So the question I have is this: Are United Methodists called to treat such preaching by Wesley as mere “models of doctrinal exposition” or as standards by which we can judge our own interpretation and preaching of the Bible?

In other words, if what I preach is incongruous with what Wesley preached – or a direct contradiction of it – am I failing to uphold the doctrine of the United Methodist Church? If the answer to that question is “no,” then what place does Wesley’s preaching have among us and why is it mentioned as a standard of doctrine in our Discipline?

Do we have more than ‘my truth’?

The Preamble to the Social Principles in the United Methodist Book of Discipline speaks with some depth about how we should live with our differences within the church.

We acknowledge that, because it is a living body of believers, gathered together by God from many diverse segments of the human community, unanimity of belief, opinion, practice has never been characteristic of the Church from the beginning to this day. … Therefore, whenever significant differences of opinion among faithful Christians occur, some of which continue to divide the church deeply today, neither surprise nor dismay should be allowed to separate the members of the Body from one another; nor should those differences be covered over with false claims of consensus or unanimity.

The preamble goes on to encourage us to embrace conflict with courage and see it as a sign that God is still working with us and shaping us. It concludes with a call to “respectful dialogue” in a spirit of exploration, honor, and truthfulness.

To me, the key word in the passage above is “opinion.”

I wonder what the General Conference means when it refers to matters of opinion, over which we should embrace differences.

In Western philosophical history, the discussion of the difference between knowledge and opinion goes back to Plato or beyond. I’m not capable of explaining the thousands of years of history of thought about the nature of knowledge and opinion, but I think it is fair to say that a key distinction is that it is irrational to embrace or endorse the idea that there can be differences of knowledge. Matters of opinion admit differences, but matters of knowledge do not.

If the word “opinion” is used in this sense, then the preamble to the Social Principles appears to echo the thought of John Wesley, who said that we should allow differences of opinion that do not strike at the core of revealed Christianity.

The flip-side of this, however, is that there are matters of knowledge, which do not permit differences. For instance, Jesus Christ is Lord. To believe this is to have actual knowledge. Whether you or I believe it, however, does change the truth of this statement. To deny this is not merely to have a different opinion. It is to be wrong.

When writing the above paragraph, I had to keep editing myself. What I started to write was “For Christians, Jesus Christ is Lord.” To write it this way, however, is to treat the Lordship of Jesus as a matter of opinion. For Christians, he is Lord. For non-Christians, he is not.

This is why the word “opinion” stands out to me in the preamble of our Social Principles. I want to know what we mean when we speak of differences of opinion. More importantly, I want to know what we think is not a matter of opinion.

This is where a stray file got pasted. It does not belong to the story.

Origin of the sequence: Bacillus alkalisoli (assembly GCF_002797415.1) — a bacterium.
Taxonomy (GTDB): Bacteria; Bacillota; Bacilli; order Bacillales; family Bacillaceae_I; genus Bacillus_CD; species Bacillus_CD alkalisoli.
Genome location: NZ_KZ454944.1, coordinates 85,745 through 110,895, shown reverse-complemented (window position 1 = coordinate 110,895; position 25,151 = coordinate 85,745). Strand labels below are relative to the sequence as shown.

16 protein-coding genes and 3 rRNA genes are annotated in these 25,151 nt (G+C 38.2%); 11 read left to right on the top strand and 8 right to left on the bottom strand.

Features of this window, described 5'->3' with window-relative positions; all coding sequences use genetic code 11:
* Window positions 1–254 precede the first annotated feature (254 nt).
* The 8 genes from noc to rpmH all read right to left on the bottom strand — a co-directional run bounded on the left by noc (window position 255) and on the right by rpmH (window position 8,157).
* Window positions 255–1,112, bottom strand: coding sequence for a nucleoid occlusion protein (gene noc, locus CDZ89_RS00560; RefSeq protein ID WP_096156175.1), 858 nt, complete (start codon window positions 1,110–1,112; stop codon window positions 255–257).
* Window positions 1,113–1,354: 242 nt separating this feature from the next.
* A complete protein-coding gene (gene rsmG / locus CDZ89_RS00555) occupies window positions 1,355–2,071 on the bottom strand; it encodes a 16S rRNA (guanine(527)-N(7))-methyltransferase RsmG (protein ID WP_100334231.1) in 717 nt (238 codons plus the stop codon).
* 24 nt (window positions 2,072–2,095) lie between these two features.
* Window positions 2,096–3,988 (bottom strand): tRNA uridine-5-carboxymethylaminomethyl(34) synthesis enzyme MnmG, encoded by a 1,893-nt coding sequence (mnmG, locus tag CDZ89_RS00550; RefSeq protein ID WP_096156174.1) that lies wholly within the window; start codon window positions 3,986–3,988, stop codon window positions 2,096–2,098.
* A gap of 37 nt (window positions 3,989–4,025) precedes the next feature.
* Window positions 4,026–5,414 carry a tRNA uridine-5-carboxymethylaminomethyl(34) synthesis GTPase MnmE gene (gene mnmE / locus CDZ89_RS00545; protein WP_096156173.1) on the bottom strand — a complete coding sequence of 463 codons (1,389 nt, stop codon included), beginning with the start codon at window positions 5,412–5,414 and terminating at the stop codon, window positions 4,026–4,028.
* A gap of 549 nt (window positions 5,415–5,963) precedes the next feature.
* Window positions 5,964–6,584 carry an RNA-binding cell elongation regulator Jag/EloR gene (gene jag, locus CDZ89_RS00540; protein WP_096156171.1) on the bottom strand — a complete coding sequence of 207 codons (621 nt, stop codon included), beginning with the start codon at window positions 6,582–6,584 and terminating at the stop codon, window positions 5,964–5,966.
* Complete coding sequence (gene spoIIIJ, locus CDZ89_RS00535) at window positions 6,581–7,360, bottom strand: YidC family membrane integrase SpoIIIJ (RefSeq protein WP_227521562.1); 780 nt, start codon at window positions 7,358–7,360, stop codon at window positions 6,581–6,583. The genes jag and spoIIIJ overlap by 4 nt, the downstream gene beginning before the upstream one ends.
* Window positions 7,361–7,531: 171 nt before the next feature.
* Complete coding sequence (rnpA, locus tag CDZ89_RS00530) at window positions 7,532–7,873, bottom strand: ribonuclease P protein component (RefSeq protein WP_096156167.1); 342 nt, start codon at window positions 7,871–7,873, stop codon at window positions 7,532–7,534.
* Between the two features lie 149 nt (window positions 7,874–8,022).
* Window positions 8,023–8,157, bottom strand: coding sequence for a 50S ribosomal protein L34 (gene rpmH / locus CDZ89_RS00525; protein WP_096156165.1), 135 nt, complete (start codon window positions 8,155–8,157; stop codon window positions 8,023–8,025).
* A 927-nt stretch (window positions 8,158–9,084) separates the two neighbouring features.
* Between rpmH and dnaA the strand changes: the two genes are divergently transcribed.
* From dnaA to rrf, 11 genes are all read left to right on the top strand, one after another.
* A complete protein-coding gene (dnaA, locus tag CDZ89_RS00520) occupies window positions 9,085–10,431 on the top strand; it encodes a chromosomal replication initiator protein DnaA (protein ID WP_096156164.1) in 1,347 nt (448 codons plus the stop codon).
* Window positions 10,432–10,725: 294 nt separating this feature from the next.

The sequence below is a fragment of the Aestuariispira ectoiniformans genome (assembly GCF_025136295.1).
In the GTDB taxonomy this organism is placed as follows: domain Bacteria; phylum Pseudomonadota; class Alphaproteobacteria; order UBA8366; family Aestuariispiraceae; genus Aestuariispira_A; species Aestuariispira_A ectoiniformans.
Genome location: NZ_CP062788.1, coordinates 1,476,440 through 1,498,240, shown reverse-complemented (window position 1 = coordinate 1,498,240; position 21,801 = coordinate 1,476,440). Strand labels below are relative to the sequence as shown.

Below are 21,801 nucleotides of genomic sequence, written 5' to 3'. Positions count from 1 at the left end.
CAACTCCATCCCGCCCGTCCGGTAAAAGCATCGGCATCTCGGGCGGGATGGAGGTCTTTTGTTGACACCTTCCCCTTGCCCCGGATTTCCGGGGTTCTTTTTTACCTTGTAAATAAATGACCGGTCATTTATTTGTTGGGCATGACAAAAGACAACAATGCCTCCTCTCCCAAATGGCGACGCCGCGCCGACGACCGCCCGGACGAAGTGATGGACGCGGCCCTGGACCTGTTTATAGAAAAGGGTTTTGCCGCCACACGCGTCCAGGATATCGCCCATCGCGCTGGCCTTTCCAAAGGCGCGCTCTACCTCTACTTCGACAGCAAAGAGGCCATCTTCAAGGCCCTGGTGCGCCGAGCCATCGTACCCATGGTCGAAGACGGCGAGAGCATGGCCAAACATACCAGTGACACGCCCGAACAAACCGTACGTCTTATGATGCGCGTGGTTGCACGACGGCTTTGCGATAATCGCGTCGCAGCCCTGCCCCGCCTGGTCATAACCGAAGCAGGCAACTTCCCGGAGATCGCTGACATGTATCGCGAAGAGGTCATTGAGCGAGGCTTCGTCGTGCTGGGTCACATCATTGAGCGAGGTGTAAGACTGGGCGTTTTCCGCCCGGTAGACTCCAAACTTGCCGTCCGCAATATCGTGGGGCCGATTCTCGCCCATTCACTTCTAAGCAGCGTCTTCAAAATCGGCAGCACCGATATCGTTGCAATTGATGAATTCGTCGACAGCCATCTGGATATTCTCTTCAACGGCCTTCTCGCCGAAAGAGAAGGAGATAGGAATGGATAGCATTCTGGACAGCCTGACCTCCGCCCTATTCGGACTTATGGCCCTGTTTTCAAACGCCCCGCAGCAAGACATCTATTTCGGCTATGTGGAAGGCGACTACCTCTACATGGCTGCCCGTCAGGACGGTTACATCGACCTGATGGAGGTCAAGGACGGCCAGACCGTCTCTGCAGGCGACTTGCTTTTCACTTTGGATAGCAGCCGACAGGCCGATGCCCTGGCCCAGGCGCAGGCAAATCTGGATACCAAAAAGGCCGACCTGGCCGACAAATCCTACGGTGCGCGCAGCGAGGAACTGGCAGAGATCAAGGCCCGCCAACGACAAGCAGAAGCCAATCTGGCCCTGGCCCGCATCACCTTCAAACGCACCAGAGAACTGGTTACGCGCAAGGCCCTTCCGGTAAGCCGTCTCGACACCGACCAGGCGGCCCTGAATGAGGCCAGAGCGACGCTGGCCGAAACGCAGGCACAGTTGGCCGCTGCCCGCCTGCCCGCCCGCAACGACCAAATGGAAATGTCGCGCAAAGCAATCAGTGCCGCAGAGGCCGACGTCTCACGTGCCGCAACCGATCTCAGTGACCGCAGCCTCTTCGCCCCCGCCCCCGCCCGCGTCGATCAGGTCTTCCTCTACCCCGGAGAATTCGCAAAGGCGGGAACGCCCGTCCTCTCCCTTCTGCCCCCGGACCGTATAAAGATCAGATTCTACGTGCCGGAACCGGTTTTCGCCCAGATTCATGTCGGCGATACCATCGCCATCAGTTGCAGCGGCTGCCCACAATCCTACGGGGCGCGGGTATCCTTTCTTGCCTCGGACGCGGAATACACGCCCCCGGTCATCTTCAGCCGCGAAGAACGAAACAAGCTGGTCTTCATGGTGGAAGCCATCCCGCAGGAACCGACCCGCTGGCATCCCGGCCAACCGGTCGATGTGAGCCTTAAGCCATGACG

In this vein, it is interesting to note the contrast between the Articles of Religion and the Confession of Faith. The Confession is written as a credo. Each article begins with the words “We believe.” In our contemporary context, these statements of belief are easily read as statements of personal opinion, although is not how Creeds were historically understood by the Church. The Articles, in contrast, perhaps reflecting a greater confidence in the knowledge provided by revelation, do not have such a subjective construction. They are not couched as the things we believe but as the things that are.

Hence, Article I reads:

There is but one living and true God, everlasting without body or parts, of infinite power, wisdom and goodness; the maker and preserver of all things, both visible and invisible. And in unity of this Godhead there are three persons, of one substance, power, and eternity — the Father, the Son, and the Holy Ghost.

I understand that there are very good reasons why we find it hard to talk about knowledge and opinion in the ways that previous centuries did. But I can’t escape the thought that if we are going to go about arguing that differences of opinion should be embraced, it would be good to be clear what we mean by that term.

I suspect that most people today use the word the way nearly everyone does. When we say “opinion” we tend to mean whatever I happen to think or believe. We don’t actually believe in truth so much as “my truth.” And so, if everything is opinion and can never be more than that, then I can see why people feel like the church is wrong to ever establish boundaries of any kind.

If the things we believe, however, are matters about which it is possible to have knowledge — and not just opinions — then it would be irresponsible for the church not to have boundaries.

In the end — and let me apologize for the rambling nature of this post — I find myself wondering why we have Social Principles at all. If they really are just a list of carefully thought out opinions about various social issues, then what purpose is there in putting them in our Book of Discipline? Opinions — in either the classic or contemporary sense — are no basis for unity or uniformity. They are things over which we expect difference.

Wouldn’t it make more sense to found our unity and our discipline on truth?